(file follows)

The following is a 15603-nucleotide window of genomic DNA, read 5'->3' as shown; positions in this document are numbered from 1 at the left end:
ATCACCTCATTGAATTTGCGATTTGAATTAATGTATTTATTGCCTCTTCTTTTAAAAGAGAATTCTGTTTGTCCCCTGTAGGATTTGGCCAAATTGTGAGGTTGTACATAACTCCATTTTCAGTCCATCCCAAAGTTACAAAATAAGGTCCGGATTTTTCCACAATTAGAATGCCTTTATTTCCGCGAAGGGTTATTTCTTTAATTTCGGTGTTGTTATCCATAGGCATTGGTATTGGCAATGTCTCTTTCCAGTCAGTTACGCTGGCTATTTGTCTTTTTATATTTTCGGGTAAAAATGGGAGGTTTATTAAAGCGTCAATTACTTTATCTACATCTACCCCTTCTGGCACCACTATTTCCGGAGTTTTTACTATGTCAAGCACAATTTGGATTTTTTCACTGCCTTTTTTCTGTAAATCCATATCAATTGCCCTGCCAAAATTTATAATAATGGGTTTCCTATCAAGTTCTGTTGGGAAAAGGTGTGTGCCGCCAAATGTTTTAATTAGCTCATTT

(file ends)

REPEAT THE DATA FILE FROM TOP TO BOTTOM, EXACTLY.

The following is a 15603-nucleotide window of genomic DNA, read 5'->3' as shown; positions in this document are numbered from 1 at the left end:
ATCACCTCATTGAATTTGCGATTTGAATTAATGTATTTATTGCCTCTTCTTTTAAAAGAGAATTCTGTTTGTCCCCTGTAGGATTTGGCCAAATTGTGAGGTTGTACATAACTCCATTTTCAGTCCATCCCAAAGTTACAAAATAAGGTCCGGATTTTTCCACAATTAGAATGCCTTTATTTCCGCGAAGGGTTATTTCTTTAATTTCGGTGTTGTTATCCATAGGCATTGGTATTGGCAATGTCTCTTTCCAGTCAGTTACGCTGGCTATTTGTCTTTTTATATTTTCGGGTAAAAATGGGAGGTTTATTAAAGCGTCAATTACTTTATCTACATCTACCCCTTCTGGCACCACTATTTCCGGAGTTTTTACTATGTCAAGCACAATTTGGATTTTTTCACTGCCTTTTTTCTGTAAATCCATATCAATTGCCCTGCCAAAATTTATAATAATGGGTTTCCTATCAAGTTCTGTTGGGAAAAGGTGTGTGCCGCCAAATGTTTTAATTAGCTCATTT